I’ve said that reversion takes two forms. The first is the meaning I think that the organizers of the conference on ex-Mennonites have in mind: One might leave the church of one’s parents, but remain a Christian in one’s general worldview. The second is the way that I think of it missiologically: One might leave the religion of one’s parents, meaning that one becomes non-Christian.
Who then is likely to revert (in either sense)? When people think of the church in Zimbabwe, they might think that we are looking for someone who leaves a traditional religion (such as the worship of Mwari vaMatonjeni at the shrines in the Matopo Hills) for Christian faith. Then after trying Christianity he/she might return to the traditional religion.
I suspect that this is the less typical case. More typically (I suspect) the one who reverts is the child or grandchild of Christians, and then rediscovers some form of the traditional religion renewed for today. Similarly in Canada, I suspect that those from a Christian background who “revert” and embrace some form of First Nations spirituality are not themselves first generation converts.
What happens is similar to what happened when their grandparents first converted. The religious worldview answers their grandparents learned from their parents were inadequate for new challenges. Similarly, the answers that they now have are inadequate. Why they are inadequate belongs in the next blog.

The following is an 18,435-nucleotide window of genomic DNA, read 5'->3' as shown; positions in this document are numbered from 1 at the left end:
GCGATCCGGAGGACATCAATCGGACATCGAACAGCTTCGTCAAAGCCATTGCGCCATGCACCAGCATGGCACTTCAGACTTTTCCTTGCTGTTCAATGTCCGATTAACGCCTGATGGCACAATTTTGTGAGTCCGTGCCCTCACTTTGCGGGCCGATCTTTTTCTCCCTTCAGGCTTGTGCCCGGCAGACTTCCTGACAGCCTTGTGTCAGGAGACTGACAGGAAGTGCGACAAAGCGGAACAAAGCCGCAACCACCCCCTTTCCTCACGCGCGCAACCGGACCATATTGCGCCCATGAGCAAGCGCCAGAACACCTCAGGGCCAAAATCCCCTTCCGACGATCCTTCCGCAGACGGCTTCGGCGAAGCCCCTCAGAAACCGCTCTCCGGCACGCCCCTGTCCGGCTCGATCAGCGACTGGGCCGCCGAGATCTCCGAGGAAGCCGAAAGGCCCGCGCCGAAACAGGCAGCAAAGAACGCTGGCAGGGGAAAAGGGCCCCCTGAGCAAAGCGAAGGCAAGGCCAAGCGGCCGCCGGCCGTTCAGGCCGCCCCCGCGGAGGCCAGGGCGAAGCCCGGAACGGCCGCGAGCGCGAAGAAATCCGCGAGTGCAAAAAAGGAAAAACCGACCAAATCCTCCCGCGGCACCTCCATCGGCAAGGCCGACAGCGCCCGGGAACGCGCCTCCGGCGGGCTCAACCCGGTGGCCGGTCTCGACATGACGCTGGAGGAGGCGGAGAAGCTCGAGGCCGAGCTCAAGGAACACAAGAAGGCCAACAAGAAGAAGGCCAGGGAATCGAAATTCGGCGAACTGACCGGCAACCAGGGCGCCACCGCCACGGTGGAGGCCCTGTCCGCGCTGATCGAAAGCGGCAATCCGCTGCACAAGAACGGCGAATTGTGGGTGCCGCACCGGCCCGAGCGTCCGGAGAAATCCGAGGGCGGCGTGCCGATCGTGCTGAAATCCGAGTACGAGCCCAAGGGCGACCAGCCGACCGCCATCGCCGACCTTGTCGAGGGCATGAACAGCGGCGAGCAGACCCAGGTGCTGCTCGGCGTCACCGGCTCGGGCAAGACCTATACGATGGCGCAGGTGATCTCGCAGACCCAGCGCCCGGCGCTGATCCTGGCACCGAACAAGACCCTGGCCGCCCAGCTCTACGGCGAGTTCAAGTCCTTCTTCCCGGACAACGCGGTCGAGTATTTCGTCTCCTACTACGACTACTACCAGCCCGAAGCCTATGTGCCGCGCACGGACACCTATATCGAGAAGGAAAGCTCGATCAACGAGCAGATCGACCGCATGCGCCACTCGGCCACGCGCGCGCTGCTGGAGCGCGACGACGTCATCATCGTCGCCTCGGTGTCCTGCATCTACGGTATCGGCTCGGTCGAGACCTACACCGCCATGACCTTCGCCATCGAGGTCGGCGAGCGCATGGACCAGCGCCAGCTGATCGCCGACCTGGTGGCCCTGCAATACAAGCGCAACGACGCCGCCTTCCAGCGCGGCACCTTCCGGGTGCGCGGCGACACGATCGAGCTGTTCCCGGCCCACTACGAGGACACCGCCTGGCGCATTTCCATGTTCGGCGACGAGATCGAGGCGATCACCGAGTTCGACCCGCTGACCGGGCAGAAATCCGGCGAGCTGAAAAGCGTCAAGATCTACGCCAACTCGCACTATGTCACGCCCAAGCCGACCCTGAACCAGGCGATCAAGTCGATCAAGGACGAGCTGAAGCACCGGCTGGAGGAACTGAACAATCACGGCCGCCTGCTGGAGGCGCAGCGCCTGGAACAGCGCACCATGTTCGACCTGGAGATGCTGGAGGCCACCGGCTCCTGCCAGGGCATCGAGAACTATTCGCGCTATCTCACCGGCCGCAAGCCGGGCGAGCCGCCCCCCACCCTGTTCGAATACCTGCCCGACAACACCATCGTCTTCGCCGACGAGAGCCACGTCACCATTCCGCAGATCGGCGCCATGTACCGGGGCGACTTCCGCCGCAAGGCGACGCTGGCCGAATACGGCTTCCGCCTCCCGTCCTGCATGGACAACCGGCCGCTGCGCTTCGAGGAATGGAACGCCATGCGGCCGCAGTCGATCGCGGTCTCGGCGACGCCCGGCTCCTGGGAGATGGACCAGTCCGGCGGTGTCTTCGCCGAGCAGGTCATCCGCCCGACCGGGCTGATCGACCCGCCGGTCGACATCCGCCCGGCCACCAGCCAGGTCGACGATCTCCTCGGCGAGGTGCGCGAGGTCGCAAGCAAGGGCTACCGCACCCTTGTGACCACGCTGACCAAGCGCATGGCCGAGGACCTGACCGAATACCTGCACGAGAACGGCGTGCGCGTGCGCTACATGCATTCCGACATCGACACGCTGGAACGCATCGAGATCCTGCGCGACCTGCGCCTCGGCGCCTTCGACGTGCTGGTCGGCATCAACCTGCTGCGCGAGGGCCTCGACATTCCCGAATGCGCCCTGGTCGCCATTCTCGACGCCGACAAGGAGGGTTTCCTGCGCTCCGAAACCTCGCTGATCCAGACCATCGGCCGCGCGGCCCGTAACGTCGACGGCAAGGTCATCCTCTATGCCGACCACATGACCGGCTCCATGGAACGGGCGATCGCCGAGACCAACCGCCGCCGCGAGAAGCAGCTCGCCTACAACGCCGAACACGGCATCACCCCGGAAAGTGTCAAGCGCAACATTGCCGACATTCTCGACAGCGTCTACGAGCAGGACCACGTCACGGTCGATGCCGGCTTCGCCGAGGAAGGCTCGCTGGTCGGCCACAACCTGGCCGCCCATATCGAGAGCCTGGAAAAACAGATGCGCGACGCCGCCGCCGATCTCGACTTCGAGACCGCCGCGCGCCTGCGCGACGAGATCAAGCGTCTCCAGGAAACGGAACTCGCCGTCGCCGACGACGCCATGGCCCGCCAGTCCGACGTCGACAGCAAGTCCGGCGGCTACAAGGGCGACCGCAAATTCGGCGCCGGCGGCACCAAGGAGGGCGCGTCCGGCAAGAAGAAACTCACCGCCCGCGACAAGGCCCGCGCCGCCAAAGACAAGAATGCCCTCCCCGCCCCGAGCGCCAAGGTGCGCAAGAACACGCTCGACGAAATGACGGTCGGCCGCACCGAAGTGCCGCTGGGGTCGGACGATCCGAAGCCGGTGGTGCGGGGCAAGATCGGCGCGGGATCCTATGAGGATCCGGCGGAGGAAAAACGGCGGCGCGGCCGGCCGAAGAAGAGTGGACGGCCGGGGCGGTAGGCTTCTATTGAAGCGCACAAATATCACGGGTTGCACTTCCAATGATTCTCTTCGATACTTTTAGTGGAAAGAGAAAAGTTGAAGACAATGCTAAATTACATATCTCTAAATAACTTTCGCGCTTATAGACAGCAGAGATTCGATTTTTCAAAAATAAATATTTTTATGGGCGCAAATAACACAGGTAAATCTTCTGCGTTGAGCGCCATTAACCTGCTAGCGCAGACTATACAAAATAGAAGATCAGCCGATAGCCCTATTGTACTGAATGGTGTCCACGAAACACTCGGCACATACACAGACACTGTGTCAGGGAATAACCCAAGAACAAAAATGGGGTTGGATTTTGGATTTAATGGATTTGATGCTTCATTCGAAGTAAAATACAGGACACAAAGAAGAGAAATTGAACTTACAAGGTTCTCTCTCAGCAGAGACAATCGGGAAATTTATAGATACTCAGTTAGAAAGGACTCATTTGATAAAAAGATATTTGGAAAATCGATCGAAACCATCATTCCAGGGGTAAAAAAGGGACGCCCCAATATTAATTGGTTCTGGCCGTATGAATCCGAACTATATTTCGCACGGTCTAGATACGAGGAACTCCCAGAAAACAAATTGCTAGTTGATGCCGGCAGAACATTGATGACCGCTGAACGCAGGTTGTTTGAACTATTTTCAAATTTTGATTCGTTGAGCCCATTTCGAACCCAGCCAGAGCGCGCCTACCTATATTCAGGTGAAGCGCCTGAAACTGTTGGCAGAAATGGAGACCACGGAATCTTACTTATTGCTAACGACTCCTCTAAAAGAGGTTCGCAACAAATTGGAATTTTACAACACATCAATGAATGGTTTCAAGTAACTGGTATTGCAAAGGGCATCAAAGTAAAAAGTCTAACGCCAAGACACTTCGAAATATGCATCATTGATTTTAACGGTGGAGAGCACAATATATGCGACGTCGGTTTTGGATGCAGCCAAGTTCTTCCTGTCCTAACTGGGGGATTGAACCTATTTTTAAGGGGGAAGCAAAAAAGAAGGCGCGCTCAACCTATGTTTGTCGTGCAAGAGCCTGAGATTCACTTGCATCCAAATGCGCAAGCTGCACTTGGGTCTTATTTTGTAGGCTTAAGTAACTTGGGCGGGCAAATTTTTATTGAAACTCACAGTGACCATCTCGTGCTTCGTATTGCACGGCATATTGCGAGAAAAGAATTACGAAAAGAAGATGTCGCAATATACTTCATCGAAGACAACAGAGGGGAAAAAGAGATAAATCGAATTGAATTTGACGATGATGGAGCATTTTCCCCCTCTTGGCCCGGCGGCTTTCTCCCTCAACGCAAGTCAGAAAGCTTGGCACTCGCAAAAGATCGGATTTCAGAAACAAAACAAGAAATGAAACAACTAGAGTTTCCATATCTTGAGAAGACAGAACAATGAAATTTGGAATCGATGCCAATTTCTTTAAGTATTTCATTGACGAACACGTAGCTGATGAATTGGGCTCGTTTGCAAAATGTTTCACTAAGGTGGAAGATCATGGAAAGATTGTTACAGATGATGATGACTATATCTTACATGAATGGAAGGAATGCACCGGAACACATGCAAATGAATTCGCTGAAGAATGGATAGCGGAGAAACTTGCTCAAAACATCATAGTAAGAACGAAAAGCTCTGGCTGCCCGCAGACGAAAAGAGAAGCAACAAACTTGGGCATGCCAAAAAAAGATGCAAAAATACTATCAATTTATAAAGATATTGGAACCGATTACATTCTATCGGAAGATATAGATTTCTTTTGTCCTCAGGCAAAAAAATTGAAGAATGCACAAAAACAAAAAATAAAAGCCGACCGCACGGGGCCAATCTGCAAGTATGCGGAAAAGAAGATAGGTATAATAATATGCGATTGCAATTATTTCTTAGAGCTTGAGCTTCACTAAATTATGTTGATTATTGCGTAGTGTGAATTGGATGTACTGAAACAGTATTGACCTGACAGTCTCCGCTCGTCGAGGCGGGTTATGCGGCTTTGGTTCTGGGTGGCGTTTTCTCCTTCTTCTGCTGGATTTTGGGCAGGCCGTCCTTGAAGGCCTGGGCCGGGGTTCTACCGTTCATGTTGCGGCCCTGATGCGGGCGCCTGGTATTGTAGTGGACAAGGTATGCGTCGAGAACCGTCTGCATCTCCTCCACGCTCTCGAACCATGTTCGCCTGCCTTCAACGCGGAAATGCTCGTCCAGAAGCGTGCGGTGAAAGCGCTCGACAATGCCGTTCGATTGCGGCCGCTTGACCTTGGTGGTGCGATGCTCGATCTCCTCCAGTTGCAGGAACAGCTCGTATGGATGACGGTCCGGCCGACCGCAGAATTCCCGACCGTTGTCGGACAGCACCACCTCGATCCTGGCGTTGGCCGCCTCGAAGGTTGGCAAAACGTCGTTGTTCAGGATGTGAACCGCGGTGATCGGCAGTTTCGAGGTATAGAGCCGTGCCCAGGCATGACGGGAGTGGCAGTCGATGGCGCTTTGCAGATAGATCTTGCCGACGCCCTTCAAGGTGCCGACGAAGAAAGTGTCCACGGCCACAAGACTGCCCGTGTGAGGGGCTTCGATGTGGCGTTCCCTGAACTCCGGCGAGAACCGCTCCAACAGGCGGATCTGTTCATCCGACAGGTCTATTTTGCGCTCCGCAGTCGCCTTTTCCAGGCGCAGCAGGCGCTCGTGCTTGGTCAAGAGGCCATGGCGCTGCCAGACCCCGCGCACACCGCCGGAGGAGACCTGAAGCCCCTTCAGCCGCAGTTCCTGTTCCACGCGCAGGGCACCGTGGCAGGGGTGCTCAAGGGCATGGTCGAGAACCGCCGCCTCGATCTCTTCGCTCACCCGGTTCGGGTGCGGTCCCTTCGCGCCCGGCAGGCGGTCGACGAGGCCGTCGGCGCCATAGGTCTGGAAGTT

When we think of those who leave the church they grew up in, but remain Christian, I suspect a similar dynamic is at work. The Brethren in Christ (BIC) of my youth had a strong group identity which tended to keep members in the church, even when they moved to a part of the country where the BIC were not. One of the ways that we exerted pressure to keep people in the group was through the use of boundary behaviour. We were separate from the world, and we used clear markers to maintain our separation.
So my mother wore a covering until I was 15 years old, and my father wore a plain vest with no tie. Over time, as one generation learned from their parents how to live, the patterns we learned (represented by but not limited to these boundary behaviours), came to be seen as irrelevant.
So those who leave the church of their youth, while remaining generally Christian, are generally not those who paid the price to become part of the church. My maternal grandmother, for example, came from a Lutheran background. Becoming BIC meant that she had to embrace the plain dress and give up the fine clothes and jewelry enjoyed in her life before belonging to the BIC. It is unlikely that, having made that choice, she would go back on it. But the same issues are experienced quite differently in the lives of her children and grandchildren (and so on).
To some extent, the choice that someone from the new generation makes to leave is a kind of conversion, embracing a new worldview, with new religious commitments.
 Missiological research suggests that, if the theological process is not fully contextualized, the fourth generation after first contact with Christian mission will become nominal in its faith, and is ripe for either secularization or embracing a revitalisation of the traditional religion. I do not have a reference here, but simply my memory from missiological studies.